Against All Odds Vols Attract Talent

If you're a Tennessee fan who appreciates the fact head coach Phillip Fulmer and his staff consistently land the Vols among the top five schools in recruiting virtually every season, your appreciation may turn to out right adoration after reading this story.

Fans have long heard that the state of Tennessee isn't exactly fertile ground for gridiron prospects. That mantra was among Johnny Majors' favorites during his 16 years at the UT helm and when you take a hard look at the numbers, it's a difficult position to refute.

The fact we haven't heard it as often from Fulmer or with the same degree of despair that Majors could muster is a tribute to his ability to focus on the positives and prevail against the odds. In fact, Fulmer believed so much in his ability to assemble football talent on a national basis that he declared his intention to take Tennessee to the next level on the very day he accepted the job in 1992.

Since that time he has lived up to those aspirations, winning a national championship in his sixth season and compiling a 95-20 going into his 10th full season as boss of the Vols. Fulmer knew he had a lot to recruit to at Tennessee, but he also knew that the task it would take to stock the shelves with talent would be daunting. That's why he has made recruiting THE priority, chose assistants who embraced that edict and kept his staff intact as effectively as any head coach in the country.

The proof of the job he has done is reflected in his record and Tennessee's status as a top-five power both in recruiting and in the polls. It is also mirrored in the multitude of high-ranked prospects that list the Vols among their finalists. However it is most vividly revealed in how few of those prospects hail from the Volunteer State.

Let's take a look at The Insiders prospect rankings to better gauge just how up hill the fight for the nation's finest football players really is at UT. Among the top 362 position players every state in the south has more prospects listed than Tennessee led by Texas with 62 and followed by Florida with 45. Georgia has 29, Louisiana has 21 while Alabama and North Carolina have 12 each. These are followed by Mississippi with 11 and South Carolina with nine. Kentucky and Arkansas have four each and Tennessee brings up the rear with three.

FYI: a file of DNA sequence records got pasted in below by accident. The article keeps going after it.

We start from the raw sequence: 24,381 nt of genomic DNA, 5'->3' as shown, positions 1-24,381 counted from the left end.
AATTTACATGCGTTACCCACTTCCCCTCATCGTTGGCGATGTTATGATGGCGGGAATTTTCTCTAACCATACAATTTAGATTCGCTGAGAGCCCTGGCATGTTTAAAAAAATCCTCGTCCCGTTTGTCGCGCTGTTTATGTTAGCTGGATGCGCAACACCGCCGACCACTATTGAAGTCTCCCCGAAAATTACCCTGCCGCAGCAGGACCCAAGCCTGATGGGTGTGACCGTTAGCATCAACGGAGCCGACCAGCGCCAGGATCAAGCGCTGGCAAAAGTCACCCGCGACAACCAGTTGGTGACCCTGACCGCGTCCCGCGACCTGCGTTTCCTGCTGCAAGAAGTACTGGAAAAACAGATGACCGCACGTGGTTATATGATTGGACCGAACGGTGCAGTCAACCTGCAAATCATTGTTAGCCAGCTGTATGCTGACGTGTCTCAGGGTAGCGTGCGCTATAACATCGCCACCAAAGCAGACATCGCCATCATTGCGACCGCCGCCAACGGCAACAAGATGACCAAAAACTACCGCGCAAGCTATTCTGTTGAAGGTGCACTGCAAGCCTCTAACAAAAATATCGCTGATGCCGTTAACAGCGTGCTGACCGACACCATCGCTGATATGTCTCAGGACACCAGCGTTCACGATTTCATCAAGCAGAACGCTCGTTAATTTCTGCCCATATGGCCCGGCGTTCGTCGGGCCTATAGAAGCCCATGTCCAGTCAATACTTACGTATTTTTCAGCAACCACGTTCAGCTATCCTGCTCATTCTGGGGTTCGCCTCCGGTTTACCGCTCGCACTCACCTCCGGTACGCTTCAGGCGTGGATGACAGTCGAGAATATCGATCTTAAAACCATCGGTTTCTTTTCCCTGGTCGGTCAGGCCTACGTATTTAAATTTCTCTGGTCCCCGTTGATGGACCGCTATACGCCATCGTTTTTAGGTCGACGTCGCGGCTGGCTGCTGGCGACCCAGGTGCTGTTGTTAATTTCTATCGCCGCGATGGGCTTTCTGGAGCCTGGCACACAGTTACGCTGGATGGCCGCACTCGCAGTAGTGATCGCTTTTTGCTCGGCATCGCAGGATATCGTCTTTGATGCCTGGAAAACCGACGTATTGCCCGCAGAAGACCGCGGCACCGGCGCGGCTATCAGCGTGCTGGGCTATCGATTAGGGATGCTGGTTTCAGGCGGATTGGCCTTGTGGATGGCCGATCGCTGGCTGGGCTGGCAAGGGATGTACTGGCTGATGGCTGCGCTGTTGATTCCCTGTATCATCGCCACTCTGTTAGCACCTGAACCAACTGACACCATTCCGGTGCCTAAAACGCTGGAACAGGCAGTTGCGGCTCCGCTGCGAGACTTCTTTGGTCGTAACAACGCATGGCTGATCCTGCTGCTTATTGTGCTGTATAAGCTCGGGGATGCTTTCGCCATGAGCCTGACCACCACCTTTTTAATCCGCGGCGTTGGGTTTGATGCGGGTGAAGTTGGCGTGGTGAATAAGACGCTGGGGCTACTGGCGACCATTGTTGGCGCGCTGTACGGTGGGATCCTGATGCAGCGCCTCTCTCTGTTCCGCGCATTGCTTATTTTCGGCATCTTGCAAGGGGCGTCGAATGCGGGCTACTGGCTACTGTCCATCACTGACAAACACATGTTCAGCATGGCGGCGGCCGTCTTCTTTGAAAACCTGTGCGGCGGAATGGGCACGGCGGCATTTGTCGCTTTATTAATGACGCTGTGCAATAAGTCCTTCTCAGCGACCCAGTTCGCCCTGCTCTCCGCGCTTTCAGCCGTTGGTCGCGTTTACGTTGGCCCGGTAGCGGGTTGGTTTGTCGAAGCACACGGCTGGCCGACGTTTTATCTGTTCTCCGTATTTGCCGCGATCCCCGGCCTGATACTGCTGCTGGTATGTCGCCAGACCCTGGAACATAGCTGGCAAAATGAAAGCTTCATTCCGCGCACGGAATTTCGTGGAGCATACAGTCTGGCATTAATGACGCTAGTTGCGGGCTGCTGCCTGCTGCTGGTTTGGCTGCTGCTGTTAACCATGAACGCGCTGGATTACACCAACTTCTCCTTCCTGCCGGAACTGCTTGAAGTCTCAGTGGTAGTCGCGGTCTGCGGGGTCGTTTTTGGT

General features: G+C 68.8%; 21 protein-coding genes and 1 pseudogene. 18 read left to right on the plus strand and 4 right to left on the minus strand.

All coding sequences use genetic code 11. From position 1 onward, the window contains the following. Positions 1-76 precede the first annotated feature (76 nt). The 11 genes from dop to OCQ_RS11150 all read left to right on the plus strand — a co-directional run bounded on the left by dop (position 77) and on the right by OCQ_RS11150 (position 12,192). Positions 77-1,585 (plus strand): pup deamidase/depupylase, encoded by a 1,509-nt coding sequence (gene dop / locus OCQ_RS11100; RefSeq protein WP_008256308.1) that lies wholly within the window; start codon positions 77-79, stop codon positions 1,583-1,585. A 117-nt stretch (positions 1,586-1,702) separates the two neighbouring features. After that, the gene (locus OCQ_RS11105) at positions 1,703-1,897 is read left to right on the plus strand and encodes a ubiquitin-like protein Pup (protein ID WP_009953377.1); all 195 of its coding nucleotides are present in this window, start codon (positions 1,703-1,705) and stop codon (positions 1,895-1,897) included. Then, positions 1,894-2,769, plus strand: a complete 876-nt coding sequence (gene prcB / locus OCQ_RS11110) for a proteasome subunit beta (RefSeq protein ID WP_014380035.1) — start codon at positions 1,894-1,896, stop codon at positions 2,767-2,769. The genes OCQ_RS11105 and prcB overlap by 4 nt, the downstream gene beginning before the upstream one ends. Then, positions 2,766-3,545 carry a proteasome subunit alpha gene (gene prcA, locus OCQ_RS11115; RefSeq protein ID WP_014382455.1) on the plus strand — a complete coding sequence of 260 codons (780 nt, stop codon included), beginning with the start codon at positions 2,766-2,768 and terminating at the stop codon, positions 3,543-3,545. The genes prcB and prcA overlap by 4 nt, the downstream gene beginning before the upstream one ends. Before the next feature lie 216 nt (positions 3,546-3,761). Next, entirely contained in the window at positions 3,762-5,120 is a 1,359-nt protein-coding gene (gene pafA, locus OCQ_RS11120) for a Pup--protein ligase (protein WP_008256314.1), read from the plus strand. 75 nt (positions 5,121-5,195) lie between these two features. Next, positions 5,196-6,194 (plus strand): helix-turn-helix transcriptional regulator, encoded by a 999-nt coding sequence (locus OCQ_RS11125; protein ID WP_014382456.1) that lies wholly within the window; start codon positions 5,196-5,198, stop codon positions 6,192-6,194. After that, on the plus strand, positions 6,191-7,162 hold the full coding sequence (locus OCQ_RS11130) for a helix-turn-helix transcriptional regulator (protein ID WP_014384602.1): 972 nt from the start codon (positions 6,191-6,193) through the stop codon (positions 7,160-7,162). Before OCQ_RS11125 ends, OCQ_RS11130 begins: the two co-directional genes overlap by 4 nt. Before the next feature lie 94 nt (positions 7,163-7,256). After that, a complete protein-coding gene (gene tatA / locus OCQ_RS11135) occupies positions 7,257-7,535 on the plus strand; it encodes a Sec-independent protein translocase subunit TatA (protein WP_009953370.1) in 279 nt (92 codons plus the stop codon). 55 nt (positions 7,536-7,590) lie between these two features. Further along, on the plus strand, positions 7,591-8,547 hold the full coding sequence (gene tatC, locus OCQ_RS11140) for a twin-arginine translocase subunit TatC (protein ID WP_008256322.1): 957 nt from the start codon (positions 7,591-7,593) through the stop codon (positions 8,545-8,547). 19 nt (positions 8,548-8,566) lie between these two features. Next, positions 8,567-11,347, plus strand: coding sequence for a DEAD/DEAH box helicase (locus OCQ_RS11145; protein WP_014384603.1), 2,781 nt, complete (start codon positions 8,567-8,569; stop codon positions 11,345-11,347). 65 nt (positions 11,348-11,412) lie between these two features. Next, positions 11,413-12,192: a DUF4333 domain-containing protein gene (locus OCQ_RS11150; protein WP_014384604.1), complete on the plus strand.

Leading the Tennessee contingent is Jackson Central Merry linebacker Daniel Brooks at No. 101 or No. 9 among players at his position. Similarly, in the Student Sports/Sporting News rankings the state of Tennessee doesn't have a single player listed among the top 100. In the Class of 2001 Tennessee had only one player among the top 100 and that was Nashville MBA quarterback Ingle Martin at No. 100. Ironically, eventually signed with Florida.

Although there are three big-time Division I programs to divide football talent in Florida each can essentially start with a base of 15 solid Division I prospects before ever venturing outside the Sunshine State. The University of Texas will normally get the lion's share of top in-state prospects and will normally turned down many more in-state kids that are good D-I prospects than Tennessee has to offer within its own borders. Without another major in-state football power to contend with, LSU can pick and chose among its 20 or so prospects while Georgia can do the bulk on its shopping at home before looking outside the state to fill specific needs.

Though it's a down year by Alabama standards, the Crimson Tide and Tigers normally have a good base to choose from and only Alabama Birmingham in-state to recruit against. Conversely, the Vols have one-fourth of Alabama's prospect numbers this year and three other D-I programs in-state to contend with in Vanderbilt, Memphis and MTSU.

Sure you can say Tennessee won't lose many of those in-state recruiting battles, but last year alone the Vols had two prospects — John Henry and Willie Henderson — with excellent potential defect to MTSU and Memphis after verbally committing to UT.

Going out of state for prospects means taking longer trips, making more phone calls and waiting longer for a decision. Once you get a verbal commitment, the real battle begins to hold on to that prospect as the heat in-state can often become unbearable for an impressible 17 year-old leaving home.

It also places a greater premium on identifying and developing talent whereas a Florida or Texas can take more risks with players knowing they will have someone in-state to take their place if the gamble doesn't pan out.

Here's another fact to throw into the mix. When Tennessee doesn't go up against tradition rivals in the south for prospects the next best state to go to is California with 42 prospects among the top 362 recruits as ranked by The Insiders. In Student Sports/Sporting News top 100, 15 prospects are from California. The Vols have had some success recruiting the west coast, but the odds are almost always stacked against you when you have to go that far for players.

When you total it up you find that 199 of the top 362 high school football prospects according to The Insiders come from five states — Texas, Florida, California, Georgia and Louisiana. That majority is also shown in the Student Sports/Sporting News rankings with 57 of the top 100 coming from those five states.

Yet with all of this stated there's every reason to believe Tennessee will once again land one of the best recruiting classes in America in 2003. Vol fans have always known Fulmer & Co. did a great job of signing top talent. But when you look at the competition and where they recruit, its easy to see that no one does it better.


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